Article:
3. Set to play its first season in 2020, Nashville’s expansion MLS franchise still lacks an official name. According to the Nashville Tennessean, bringing a new MLS team to fruition takes a significant amount of leg work and takes years in the making, but time is ticking for Tennessee’s first top-tier soccer franchise to finalize business. “We’re trying to be uniquely Nashville, be ourselves and build something that is right for the city and this league,” said Nashville MLS CEO Ian Ayre. The club is hoping to use the downtown Nissan Stadium, home of the NFL’s Titans, in its inaugural season while its soccer-specific stadium is being built. Many expect the club to be named Nashville SC, the current name of the city’s USL club, but that has not yet been confirmed. Entering the league in two years will also be an expensive venture for the ownership group, having to pay a $150 million expansion fee while also funding part of the new $275 million stadium.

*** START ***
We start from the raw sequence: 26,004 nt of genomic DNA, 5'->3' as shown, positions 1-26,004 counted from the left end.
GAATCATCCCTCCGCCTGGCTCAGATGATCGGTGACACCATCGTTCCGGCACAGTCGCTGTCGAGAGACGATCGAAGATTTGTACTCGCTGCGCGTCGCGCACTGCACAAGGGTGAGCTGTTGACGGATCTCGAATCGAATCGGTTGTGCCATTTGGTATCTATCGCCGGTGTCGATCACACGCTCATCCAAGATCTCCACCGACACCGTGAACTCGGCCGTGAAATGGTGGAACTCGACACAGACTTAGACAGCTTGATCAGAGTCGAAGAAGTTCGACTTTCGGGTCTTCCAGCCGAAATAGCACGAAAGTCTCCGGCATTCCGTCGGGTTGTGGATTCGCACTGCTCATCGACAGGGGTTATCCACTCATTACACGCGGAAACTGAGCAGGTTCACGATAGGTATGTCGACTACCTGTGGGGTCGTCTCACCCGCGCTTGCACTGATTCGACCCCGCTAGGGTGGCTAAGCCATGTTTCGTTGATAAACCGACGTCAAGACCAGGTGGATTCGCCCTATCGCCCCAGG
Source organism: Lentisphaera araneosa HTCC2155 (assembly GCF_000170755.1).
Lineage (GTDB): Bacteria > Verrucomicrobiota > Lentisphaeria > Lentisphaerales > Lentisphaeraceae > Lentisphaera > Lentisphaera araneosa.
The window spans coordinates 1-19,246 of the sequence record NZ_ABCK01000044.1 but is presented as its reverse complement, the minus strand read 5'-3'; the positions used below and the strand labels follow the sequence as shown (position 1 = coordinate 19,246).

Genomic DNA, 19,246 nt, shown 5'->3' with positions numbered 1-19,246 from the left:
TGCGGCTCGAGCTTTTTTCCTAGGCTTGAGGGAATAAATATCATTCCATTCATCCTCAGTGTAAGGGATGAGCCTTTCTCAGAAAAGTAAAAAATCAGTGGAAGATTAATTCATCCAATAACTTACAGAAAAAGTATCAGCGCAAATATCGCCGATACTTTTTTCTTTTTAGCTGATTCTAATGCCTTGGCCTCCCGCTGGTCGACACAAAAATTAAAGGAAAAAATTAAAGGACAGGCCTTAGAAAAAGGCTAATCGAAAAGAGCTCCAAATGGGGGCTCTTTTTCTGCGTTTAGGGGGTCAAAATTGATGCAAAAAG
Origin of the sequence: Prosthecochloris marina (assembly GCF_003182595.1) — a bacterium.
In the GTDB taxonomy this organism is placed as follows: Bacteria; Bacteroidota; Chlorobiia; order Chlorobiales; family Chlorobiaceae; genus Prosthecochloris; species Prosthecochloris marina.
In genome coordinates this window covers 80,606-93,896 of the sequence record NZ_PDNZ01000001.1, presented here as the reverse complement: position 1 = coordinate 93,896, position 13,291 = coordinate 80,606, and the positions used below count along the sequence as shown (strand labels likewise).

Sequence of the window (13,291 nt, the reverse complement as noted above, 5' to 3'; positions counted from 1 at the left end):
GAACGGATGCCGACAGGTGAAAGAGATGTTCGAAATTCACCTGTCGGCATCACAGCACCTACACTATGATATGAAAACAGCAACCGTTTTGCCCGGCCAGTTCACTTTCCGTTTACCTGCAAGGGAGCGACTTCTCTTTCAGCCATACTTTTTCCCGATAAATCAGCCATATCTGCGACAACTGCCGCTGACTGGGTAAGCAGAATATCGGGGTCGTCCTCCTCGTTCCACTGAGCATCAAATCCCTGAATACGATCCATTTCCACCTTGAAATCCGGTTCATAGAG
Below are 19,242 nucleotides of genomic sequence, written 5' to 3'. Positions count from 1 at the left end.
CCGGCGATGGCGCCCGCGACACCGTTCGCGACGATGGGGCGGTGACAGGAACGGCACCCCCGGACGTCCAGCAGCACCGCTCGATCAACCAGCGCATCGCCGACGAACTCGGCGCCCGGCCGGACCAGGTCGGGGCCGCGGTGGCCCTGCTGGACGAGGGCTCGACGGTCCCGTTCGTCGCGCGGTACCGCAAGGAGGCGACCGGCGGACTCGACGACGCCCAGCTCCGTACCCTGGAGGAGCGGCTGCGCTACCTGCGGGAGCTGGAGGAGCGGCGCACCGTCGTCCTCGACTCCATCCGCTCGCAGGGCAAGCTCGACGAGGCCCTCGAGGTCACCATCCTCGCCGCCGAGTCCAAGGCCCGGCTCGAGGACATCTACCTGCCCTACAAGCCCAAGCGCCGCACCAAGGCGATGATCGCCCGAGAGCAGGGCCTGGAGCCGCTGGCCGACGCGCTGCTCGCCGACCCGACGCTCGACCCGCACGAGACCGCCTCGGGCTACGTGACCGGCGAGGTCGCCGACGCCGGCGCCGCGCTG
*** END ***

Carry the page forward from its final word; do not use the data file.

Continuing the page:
4. Building a new stadium from scratch is not a cheap venture these days, but it is costing Premier League side Tottenham Hotspur significantly more than it ever expected. According to The Sun, Tottenham’s new $1.11 billion White Hart Lane is still behind schedule and the team is being forced to play games at Wembley Stadium until construction is complete. In order to expedite the already-delayed building process, Tottenham is paying construction workers as much as $5 million per week — “50% more than the club pays it players.” Just last month, at the peak of the building process, as many as 3,800 workers were at the site around the clock. Industry publication Construction Enquirer calculated that on average, workers at White Hart Lane were being paid $1,305 per week over a period in August. The construction of this facility also impacts the NFL, which has a long-term contract to play at least one game at the stadium going forward; just like Tottenham, the NFL will play those games at Wembley.